US government agencies begin to remove mask requirements | Top news

By David Shepardson and Idrees Ali

WASHINGTON (Reuters) – The U.S. Departments of Defense and Justice no longer require masks to be worn inside Washington-area facilities, they said on Wednesday, following the latest COVID- 19 from the Centers for Disease Control and Prevention.

Other agencies are expected to follow suit this week.

The change affects about 20,000 Pentagon military and civilian employees.

The Justice Department said masks are no longer required in its Washington-operated buildings and will implement new workplace policies, “including a gradual increase in on-site presence, over the next two month”. Facilities outside of Washington must follow CDC guidelines at the community level, he added.

The White House told federal agencies late Monday that they could stop requiring employees and visitors to wear masks in federal buildings across much of the country, according to a document first reported by Reuters.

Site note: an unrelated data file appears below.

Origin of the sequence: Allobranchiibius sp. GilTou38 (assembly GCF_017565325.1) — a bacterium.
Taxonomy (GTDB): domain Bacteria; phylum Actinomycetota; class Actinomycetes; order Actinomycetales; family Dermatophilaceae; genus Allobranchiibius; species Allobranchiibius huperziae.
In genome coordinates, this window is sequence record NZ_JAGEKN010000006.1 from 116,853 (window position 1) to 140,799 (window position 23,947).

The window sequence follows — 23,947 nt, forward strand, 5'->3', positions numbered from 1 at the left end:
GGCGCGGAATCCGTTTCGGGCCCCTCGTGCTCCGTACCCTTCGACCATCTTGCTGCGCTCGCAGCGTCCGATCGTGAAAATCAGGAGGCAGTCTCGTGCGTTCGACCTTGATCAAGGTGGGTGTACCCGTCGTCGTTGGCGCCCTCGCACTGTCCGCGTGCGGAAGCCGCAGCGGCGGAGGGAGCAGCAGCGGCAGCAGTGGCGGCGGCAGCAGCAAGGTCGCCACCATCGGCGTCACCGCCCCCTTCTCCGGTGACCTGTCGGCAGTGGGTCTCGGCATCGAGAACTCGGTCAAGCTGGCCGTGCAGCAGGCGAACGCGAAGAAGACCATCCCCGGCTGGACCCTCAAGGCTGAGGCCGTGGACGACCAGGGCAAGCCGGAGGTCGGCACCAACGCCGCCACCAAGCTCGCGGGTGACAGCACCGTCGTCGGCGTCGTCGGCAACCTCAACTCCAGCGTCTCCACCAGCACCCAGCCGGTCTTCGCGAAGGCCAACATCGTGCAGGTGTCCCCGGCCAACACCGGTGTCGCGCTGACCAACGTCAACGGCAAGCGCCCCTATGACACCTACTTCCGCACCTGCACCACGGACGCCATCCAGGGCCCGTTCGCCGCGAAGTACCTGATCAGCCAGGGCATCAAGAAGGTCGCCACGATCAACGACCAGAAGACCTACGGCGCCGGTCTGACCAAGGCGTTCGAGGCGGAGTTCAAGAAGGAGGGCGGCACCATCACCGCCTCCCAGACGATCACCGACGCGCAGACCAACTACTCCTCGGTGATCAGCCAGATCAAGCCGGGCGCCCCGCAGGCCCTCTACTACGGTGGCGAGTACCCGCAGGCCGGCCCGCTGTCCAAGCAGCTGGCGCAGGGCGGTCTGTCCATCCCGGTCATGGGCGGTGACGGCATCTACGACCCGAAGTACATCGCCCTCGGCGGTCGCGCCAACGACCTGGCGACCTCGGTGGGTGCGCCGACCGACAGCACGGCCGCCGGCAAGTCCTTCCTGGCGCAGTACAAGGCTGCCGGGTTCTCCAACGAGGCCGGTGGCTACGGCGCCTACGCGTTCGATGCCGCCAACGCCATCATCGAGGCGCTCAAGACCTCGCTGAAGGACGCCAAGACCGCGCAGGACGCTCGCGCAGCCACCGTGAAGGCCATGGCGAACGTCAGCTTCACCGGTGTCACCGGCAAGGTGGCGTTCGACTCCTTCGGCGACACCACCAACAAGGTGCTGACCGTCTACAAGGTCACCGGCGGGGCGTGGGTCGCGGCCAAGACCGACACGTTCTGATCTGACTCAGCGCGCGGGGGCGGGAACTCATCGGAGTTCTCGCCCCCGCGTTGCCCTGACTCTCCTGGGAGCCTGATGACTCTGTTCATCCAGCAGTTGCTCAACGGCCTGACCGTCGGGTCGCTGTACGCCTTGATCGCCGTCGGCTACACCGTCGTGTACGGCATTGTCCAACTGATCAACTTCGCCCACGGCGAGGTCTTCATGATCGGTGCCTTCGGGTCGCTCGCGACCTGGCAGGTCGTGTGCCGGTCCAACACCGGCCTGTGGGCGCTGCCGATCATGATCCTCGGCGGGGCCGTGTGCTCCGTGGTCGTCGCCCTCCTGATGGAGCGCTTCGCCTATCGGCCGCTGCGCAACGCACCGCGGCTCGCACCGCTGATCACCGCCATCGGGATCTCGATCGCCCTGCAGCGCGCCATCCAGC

The White House-led Safer Federal Workforce Task Force said Monday that federal facilities in counties with low or medium COVID-19 community levels can drop the mask requirement, regardless. regardless of vaccination status. About 70% of US counties covering 72% of the US population are listed as having low or medium levels.

The White House has ordered agencies to revise rules for masking and testing federal employees no later than Friday.

The District of Columbia, where most federal agencies are based, is listed as having low COVID-19 community levels, along with nearby suburbs in Virginia and Maryland, home to the Pentagon, Central Intelligence Agency and many other agencies.

The White House on Tuesday lifted requirements for fully vaccinated people to wear masks on the White House campus, but testing, provision of vaccination information and other COVID-19 protocols remain in place.

Federal requirements for masks at airports, train stations and on buses, planes and trains remain in place until at least March 18 and could be extended.

(Reporting by Idrees Ali, David Shepardson and Diane Bartz; Editing by Jonathan Oatis and Richard Chang)

Copyright 2022 Thomson Reuters.

Ashley C. Reynolds